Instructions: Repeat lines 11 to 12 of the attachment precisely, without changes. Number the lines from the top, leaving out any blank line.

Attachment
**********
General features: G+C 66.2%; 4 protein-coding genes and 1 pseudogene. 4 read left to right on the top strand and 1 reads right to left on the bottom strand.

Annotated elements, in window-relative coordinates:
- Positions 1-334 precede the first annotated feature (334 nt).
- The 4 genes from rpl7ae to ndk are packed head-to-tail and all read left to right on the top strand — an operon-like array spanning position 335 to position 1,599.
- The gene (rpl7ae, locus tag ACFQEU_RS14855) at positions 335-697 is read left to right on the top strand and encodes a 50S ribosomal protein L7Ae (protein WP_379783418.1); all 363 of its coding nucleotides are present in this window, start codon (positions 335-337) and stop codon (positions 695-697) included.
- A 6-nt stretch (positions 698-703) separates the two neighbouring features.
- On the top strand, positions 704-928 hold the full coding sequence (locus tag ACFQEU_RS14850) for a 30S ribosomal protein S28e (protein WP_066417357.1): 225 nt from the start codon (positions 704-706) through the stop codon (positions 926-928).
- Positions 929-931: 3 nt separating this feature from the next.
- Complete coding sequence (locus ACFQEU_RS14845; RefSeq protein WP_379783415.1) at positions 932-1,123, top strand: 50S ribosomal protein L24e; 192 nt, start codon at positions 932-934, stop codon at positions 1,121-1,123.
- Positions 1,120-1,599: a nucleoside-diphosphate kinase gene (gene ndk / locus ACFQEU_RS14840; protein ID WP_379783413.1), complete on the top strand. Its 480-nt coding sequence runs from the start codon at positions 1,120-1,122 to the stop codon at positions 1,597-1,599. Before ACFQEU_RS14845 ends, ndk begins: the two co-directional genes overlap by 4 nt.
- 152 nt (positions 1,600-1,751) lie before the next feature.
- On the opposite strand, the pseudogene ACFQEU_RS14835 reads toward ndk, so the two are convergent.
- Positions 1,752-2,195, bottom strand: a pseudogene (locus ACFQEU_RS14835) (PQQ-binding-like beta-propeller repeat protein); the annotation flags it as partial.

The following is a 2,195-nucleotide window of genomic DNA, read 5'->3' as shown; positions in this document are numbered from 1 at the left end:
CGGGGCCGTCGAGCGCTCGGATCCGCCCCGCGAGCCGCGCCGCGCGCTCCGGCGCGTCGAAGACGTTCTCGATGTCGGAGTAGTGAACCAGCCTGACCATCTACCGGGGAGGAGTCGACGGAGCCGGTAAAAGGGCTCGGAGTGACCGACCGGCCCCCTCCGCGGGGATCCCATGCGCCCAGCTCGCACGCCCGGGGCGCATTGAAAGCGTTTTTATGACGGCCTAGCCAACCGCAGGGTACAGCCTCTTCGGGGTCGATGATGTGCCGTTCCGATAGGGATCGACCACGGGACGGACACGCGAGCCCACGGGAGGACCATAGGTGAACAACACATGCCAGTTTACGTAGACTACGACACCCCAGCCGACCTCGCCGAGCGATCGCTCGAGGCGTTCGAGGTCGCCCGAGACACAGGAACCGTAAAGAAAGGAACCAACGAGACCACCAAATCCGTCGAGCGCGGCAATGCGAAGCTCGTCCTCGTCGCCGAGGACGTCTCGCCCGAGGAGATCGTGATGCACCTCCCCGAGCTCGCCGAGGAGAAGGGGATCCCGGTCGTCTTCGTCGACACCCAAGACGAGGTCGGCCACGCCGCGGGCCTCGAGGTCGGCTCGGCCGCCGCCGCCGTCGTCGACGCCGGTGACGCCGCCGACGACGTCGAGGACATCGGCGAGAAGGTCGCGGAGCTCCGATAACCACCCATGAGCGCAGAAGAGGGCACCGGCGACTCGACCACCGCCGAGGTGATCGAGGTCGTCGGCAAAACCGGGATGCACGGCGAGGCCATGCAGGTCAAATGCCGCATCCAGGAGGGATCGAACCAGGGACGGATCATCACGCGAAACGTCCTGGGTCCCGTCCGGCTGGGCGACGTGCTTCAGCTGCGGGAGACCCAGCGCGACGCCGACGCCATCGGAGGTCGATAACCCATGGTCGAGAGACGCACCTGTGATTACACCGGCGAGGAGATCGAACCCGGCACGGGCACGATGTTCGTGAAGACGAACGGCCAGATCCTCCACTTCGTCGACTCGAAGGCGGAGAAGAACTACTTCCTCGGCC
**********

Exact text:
- 152 nt (positions 1,600-1,751) lie before the next feature.
- On the opposite strand, the pseudogene ACFQEU_RS14835 reads toward ndk, so the two are convergent.